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Flamboyant beauty

May 17, 2019
By H.I. JEAN SHIELDS - Garden Club of Cape Coral , Cape Coral Daily Breeze


Spring in Southwest Florida produces a beautiful collection of flowering trees and shrubs. Shades of blue, yellows, white and brilliant red and orange. Some are deciduous, some are not. They come in all sizes, spreading their beauty in many shapes and heights.

I consider this majestic Delonix regia to be the largest and most brilliant Florida flowering tree. The common name for this special tree is Royal Poinciana.

A native of Madagascar, a climate that does not endure any cold frosty weather. Full hot Florida sun, rainy season for sure, and not picky about the soil, their large spreading root system enjoys it all. Medium salt tolerance.

The heavy firm trunk and large spreading branches are attractive even during their naked season, just before they begin to flower.

They need a lot of space for the root system and need a bit of cleaning as the large heavy fruit pods fall from the tree, filled with seeds. The pods are dark brown, nearly 2 inches wide and a foot long.

The tree is considered a fast grower, and you can plant the seeds.The problem is getting the seeds ready to plant. They need to be simmered to soften and then some knife work at the proper end to get them ready. It is easier to buy them at the nursery, in containers, just transplant, or have a friend who likes to play with seeds.

This is not a lanai plant. Royal Poinciana will become a 40-foot, at least, tall tree with a huge 40-foot dome-topped spread of fern-like beautiful green leaves.

The leaves resemble their relative the Mimosa tree. Flowers are 2 to 3 inches across and borne in large racemes.

Petals are orange or scarlet, except for the upper one which will be tinged in white and yellow.

This is a spectacular flowering tree and will bloom for several months. The trees come to full bloom slowly, what you see one week will be multiplied in another week or so. Old trees may look a bit gnarled and have lost their beautiful domed shape, but still a beautiful tree.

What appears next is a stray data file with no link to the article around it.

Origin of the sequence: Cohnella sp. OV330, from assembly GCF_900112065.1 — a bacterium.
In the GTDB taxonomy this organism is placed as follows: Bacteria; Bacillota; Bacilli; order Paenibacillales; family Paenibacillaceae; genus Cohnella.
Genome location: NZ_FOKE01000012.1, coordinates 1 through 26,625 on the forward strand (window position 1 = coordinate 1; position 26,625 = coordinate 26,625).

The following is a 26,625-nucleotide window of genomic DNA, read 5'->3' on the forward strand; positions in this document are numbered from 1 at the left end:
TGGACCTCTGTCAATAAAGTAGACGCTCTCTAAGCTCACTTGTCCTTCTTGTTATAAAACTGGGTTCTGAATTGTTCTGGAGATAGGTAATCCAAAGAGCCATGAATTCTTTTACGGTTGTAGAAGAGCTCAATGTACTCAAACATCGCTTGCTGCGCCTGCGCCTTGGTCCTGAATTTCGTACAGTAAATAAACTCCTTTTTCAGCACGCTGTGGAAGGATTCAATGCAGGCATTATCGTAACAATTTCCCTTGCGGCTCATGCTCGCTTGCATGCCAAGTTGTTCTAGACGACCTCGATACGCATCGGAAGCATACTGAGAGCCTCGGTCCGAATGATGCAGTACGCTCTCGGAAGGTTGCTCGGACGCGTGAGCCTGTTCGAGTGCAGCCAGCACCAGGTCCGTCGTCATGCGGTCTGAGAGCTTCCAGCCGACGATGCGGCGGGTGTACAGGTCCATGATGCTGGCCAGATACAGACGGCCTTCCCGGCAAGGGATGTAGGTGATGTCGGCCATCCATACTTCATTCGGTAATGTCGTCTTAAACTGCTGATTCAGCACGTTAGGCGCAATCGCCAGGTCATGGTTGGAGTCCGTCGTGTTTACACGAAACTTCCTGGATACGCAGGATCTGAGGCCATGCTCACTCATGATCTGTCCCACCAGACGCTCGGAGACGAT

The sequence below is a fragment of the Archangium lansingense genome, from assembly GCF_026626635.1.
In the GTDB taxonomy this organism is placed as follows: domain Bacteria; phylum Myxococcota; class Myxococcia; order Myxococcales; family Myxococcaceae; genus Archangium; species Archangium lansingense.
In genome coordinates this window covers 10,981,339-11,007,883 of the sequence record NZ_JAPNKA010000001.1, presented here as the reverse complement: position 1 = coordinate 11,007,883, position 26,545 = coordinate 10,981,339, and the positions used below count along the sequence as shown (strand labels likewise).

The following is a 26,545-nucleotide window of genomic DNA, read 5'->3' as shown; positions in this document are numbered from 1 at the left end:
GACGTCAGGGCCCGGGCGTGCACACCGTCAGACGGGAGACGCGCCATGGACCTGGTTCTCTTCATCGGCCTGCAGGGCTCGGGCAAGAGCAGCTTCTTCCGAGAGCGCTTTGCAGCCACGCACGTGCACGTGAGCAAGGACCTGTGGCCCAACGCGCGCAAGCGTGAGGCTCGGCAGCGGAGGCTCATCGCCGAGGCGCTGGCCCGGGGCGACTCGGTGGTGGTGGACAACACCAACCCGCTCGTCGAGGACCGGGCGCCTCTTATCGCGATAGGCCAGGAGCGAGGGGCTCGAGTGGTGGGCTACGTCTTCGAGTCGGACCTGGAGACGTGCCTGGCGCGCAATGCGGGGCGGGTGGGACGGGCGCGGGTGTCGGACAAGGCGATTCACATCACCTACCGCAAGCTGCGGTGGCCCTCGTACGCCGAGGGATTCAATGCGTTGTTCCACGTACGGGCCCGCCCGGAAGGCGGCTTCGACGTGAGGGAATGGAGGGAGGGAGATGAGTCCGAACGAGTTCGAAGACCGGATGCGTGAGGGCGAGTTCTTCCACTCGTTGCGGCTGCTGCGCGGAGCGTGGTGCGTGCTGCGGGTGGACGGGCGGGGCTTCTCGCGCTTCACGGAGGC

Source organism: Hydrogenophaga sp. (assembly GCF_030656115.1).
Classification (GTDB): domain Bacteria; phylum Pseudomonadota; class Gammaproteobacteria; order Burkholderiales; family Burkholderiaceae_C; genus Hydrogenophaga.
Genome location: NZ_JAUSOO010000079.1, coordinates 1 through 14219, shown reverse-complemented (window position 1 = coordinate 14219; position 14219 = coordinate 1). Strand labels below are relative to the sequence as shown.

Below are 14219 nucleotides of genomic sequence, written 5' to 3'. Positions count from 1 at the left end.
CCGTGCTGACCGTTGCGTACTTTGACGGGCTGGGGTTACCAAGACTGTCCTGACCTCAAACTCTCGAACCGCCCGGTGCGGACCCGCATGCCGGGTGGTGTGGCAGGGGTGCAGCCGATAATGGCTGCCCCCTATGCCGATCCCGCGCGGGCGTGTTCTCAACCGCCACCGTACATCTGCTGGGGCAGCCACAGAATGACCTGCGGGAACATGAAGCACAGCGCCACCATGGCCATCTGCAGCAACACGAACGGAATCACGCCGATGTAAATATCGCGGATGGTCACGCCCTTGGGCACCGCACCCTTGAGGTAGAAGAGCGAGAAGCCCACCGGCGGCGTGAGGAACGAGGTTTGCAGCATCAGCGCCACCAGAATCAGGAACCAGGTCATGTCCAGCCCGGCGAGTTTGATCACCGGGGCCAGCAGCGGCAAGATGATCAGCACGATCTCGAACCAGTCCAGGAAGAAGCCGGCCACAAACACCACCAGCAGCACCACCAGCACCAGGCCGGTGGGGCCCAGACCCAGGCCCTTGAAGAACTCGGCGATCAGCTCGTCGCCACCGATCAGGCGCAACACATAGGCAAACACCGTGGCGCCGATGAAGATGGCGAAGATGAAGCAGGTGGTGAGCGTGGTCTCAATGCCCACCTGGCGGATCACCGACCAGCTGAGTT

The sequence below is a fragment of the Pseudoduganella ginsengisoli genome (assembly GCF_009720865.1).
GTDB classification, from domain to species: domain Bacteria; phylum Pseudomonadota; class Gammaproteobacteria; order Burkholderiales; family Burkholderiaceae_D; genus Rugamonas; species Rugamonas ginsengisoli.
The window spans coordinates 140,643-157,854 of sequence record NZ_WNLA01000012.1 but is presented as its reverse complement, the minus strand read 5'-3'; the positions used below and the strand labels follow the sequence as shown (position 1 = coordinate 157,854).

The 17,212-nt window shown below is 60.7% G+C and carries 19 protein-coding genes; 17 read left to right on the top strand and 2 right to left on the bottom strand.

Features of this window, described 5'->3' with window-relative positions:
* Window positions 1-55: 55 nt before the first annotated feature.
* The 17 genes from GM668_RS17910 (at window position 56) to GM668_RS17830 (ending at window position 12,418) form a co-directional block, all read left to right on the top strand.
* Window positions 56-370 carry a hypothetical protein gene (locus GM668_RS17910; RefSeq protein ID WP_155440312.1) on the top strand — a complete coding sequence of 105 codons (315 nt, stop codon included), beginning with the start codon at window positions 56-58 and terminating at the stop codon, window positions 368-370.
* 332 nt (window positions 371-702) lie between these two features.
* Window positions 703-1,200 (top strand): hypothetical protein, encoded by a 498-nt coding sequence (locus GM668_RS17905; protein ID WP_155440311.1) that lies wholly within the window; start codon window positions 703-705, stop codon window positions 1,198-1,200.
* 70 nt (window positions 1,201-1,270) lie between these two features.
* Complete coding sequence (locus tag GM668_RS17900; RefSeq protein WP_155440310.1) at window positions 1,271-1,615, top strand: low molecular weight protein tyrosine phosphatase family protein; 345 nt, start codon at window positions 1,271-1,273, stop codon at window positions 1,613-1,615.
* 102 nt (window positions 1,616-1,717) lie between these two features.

Prune every 2 or 3 years for the first 20 years to develop a strong structure, using thinning cuts.

Fertilize is needed only once a year. The tree does not like to be rooted in wet soil.

I do not see many in the Cape; however take a drive across a bridge to McGregor Boulevard and there is about a 3 to 4-mile strip of these beautiful trees.

When you see one on the north side of the Fort Myers County Club, the perfect specimen old tree, you will be happy. The club does have several on the south side also. A nice drive from Cape Coral Bridge to the Caloosahatchee Bridge, no tolls.

You will understand why a tree is considered a specimen tree. They also grow along roadways or in a park for shade.

When you shop for this tree, read your plant tag. There is a Yellow Poinciana, a relative. It also grows quite tall but the flowers grow in a more erect manor. And it is not as wide.

A shrub, also a relative of the Royal Poinciana, is also available. Named Paradise Poinciana, from South America, flowers are a flamboyant yellow with red stamens.

However the feathery leaves have a series of black dots on the underside of the leaves and it is more of an open scraggly habit.

A poor relative I guess.

The Crape Myrtle must be starting to bloom along the Cape medians. I know there are a few striking blue Jacaranda, here and there. The sweet smell of the dainty white Jasmine It's all here.

A shame so many Snowbirds miss the most tropical season.

It's not pretty, but wear your sun sunscreen. Happy gardening till we meet again.

H.I. Jean Shields is Past President of the Garden Club of Cape Coral.



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